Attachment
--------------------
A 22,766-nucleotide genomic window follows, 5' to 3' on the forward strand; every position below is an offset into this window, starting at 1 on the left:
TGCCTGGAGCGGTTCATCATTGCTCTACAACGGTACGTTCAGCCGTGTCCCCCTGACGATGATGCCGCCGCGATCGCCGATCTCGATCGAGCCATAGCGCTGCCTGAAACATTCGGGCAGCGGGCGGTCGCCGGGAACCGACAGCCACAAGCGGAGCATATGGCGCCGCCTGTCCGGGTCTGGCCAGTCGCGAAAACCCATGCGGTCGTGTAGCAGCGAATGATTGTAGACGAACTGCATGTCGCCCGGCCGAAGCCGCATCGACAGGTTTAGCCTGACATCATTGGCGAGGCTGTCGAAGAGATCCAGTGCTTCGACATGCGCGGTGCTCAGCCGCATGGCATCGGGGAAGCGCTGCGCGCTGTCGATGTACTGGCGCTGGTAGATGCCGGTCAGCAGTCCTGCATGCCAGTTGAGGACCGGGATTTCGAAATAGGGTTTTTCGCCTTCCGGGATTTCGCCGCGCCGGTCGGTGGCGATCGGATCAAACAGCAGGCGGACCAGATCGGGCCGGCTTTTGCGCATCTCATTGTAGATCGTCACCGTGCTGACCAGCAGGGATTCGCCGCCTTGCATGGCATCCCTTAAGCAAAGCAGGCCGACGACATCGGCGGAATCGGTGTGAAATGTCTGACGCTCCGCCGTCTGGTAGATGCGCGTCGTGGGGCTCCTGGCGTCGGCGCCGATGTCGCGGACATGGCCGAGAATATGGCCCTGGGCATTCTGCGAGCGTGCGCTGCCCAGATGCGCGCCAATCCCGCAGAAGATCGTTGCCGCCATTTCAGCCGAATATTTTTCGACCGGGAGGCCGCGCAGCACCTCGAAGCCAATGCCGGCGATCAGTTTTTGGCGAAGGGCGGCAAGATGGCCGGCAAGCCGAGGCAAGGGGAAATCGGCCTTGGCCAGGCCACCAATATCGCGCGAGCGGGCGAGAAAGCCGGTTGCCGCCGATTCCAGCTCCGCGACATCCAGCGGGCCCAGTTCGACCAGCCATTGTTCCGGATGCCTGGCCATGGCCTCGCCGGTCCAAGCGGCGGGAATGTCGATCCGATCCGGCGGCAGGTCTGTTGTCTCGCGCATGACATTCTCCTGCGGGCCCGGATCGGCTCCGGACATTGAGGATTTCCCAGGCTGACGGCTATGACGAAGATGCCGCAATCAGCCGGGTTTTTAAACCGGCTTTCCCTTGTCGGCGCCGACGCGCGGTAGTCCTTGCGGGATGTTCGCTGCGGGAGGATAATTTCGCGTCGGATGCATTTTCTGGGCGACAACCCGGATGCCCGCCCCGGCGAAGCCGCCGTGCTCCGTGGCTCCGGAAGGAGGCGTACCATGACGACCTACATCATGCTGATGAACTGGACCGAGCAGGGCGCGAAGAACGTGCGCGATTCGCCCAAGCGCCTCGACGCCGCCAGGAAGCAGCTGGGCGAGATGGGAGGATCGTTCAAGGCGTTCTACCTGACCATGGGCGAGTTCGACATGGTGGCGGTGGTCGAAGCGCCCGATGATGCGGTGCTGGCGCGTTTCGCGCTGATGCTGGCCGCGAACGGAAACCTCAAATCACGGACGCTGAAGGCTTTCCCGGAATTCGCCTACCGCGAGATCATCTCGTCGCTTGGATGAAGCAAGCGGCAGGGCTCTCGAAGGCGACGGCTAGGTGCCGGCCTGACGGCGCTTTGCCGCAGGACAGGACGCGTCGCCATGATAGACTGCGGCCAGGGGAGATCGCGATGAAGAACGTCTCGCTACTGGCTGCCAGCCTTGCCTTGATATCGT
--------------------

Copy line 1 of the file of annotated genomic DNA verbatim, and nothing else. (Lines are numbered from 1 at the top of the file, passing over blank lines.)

A 22,766-nucleotide genomic window follows, 5' to 3' on the forward strand; every position below is an offset into this window, starting at 1 on the left: